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South Africa’s mining sector in 2021 – legal issues unpacked

For the mining sector – key issues for 2021 will be on adopting lessons from the successful response to the pandemic to other aspects of risk management within their businesses; continuing to build a culture of sustainability and managing the risks of environmental pollution.

Adapting the lessons learnt from Covid-19

According to law firm Webber Wentzel’s Kate Collier and Lizle Louw, the mining industry’s response to Covid-19 in helping employees to cope has largely been lauded.

This article first appeared in Mining Review Africa Issue 1, 2021
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Organisations that coped best were those which already had a culture of resilience and adaptability and communicated with their employees, making them feel valued.

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The most effective responses were those led by the most senior executives in a company, and mining companies showed how fully engaged executives were able to bring employees back to work, safely and as soon as permitted and practicable.

In future, the lines between work and home will continue to be blurred and the Labour Court has indicated that occupational health cannot necessarily be separated from public health issues.

  • The understanding of a workplace has to be reimagined and
  • employers should adapt their health and safety policies and systems for different workplaces which now are likely to include private homes
  • Working from home requires a new approach to managing employee performance, productivity, and defining which categories of employees can work from home.
  • In mining, there is often a clear distinction between those who can perform their duties from home and those who cannot, but in other sectors there could be a risk of unfair discrimination.
  • Work from home policies must take this into account.

Building a corporate culture of sustainability

To standardise the Environmental, Social and Governance (ESG) narrative, companies can start by incorporating ESG into their core business model and decision-making.

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This will assist to set qualitative disclosures and quantitative metrics (KPIs) and report on them transparently, according to Webber Wentzel’s Jonathan Veeran and Paula-Ann Novotny.

South Africa’s mining industry is moving in the direction of developing mining-specific standards on ESG to guide monitoring and disclosures, beyond the current independent reporting requirements under current legal frameworks (e.g. Mining Charter, procurement spend, environmental permitting compliance and Social and Labour Plans).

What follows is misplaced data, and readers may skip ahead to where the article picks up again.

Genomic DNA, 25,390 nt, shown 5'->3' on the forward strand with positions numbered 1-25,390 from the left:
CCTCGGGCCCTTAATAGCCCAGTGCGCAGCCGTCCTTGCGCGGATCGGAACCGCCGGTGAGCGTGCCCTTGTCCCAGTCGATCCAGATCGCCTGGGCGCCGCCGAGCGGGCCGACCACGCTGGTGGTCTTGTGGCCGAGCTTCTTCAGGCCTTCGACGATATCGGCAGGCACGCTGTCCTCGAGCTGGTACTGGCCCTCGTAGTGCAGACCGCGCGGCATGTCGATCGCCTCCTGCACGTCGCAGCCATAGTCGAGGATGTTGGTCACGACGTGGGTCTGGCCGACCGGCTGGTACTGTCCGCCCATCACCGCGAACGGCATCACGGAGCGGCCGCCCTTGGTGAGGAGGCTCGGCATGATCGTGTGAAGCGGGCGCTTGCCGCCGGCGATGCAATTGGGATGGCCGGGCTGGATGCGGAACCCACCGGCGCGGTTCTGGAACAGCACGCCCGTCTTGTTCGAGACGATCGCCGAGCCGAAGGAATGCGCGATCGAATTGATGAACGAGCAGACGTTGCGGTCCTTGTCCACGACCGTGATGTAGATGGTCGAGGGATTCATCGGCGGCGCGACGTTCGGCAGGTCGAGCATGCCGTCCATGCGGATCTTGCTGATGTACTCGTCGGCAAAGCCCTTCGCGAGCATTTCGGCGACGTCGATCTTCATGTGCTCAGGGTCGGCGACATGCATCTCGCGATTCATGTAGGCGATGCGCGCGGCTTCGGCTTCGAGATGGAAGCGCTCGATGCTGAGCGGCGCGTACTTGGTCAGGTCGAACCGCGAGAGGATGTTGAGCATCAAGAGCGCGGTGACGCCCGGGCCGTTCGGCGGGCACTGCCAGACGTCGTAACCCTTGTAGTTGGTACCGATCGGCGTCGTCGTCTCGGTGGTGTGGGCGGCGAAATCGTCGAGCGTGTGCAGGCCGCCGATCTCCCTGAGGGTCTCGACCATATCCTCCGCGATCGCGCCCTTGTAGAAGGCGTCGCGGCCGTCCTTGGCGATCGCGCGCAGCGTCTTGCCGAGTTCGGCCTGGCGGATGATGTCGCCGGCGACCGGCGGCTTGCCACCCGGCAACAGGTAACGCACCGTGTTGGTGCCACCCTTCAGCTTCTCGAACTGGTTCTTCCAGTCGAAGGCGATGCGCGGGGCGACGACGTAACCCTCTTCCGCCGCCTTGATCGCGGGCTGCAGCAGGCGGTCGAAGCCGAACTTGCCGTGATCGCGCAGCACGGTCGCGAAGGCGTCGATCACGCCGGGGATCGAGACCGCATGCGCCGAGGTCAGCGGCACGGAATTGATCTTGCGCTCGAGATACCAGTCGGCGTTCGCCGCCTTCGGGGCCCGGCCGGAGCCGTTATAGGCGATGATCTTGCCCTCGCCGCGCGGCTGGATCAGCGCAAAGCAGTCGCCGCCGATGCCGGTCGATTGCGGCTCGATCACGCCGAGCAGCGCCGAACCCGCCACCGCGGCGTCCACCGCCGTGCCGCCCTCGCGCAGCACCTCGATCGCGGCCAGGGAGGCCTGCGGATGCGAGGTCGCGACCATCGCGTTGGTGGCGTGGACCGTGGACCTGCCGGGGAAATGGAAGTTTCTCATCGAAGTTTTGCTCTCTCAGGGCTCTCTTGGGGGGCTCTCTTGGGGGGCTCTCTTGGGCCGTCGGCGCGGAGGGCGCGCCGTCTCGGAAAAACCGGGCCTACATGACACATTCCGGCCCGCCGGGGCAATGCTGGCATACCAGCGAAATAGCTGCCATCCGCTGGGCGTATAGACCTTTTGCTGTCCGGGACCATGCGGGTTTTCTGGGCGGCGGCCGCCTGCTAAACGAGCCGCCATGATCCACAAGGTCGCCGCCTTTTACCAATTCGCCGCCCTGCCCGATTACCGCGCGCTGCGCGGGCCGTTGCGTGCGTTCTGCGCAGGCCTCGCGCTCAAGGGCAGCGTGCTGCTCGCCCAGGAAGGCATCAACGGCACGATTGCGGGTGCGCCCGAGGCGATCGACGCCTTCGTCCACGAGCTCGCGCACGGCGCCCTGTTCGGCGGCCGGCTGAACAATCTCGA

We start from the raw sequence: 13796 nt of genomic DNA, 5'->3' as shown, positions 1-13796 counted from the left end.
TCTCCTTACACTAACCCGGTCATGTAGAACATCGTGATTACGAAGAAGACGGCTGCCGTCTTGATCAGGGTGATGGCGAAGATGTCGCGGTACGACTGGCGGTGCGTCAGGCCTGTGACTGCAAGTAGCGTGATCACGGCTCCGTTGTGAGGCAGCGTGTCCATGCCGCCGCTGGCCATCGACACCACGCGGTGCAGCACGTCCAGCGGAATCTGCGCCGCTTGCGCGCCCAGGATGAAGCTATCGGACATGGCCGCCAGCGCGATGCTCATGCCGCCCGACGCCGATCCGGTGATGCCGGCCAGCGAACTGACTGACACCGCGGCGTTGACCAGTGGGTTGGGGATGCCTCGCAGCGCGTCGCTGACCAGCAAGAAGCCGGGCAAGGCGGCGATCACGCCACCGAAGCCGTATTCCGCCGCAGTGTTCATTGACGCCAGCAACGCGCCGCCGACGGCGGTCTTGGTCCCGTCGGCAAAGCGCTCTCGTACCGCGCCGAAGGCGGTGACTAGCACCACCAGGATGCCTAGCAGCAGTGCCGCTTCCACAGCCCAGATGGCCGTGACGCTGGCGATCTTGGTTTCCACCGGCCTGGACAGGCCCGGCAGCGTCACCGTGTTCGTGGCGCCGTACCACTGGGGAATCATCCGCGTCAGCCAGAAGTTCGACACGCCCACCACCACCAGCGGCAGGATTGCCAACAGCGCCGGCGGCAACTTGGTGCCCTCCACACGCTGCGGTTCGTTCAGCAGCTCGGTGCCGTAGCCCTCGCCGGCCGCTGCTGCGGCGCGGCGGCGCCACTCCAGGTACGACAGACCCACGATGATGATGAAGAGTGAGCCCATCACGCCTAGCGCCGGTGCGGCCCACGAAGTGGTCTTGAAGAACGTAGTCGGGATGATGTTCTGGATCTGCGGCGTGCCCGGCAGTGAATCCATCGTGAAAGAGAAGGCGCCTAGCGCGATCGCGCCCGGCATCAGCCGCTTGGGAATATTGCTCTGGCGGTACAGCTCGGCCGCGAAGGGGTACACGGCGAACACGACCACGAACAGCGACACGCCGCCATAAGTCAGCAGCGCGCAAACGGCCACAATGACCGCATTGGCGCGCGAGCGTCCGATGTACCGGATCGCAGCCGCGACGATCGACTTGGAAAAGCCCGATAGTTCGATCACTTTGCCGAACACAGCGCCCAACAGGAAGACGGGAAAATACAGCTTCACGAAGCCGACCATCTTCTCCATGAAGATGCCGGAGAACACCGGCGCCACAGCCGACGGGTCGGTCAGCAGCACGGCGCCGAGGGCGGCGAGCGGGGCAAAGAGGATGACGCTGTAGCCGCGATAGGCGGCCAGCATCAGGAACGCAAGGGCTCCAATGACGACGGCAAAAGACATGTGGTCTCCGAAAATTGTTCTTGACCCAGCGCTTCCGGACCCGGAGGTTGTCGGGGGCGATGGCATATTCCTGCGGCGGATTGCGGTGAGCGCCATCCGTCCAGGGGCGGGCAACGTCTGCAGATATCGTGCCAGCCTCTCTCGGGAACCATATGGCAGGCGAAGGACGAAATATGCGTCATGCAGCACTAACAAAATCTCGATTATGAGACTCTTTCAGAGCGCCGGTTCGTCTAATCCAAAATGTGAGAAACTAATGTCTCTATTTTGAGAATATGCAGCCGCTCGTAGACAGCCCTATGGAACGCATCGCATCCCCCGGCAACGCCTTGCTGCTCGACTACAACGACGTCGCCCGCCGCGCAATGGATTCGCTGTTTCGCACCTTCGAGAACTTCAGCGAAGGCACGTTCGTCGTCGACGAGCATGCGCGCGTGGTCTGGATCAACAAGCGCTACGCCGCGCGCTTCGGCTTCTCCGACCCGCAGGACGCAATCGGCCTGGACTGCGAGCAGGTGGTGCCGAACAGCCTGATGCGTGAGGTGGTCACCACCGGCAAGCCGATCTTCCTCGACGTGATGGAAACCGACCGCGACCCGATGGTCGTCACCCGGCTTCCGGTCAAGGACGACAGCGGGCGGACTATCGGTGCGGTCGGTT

Operationalising ESG as a culture: Companies need to move away from seeing ESG as a reporting and data gathering exercise, to extracting value from it.

ESG standards need to inform all business decisions and be understood and believed in by all management, supervisors, employees and business units/ functions.

Environmental pollution has far-reaching consequences

According to Webber Wentzel’s Garyn Rapson and Merlita Kennedy, the number of class actions stemming from environmental pollution events is rising internationally, and especially in Africa and South Africa.

These events need not be current. South African law also covers historic pollution or pollution on land that a company owns or controls.

Even if the company was not the perpetrator, it has a duty to address it:

  • Under Section 28 of the National Environmental Management Act
  • Under Section 19 of the National Water Act.

Addressing this pollution is very complex and requires technical expertise. However, there is a risk that remedial measures could incur liability in the event of a subsequent class action.

We advise a company to:

  • appoint these experts under legal privilege
  • ensure all draft reports are written under legal privilege submit reports to government only in final form.
  • There should be a separate technical team for potential future litigation because the team involved in the clean-up will be conflicted.

It is necessary to have a co-ordinated action plan, with technical and communications teams working together.

There must be very strict document management procedures (including notes and boardroom minutes) and timeline management.

Ignoring these steps could result in administrative directives/compliance notices or even criminal liability, up to board level.

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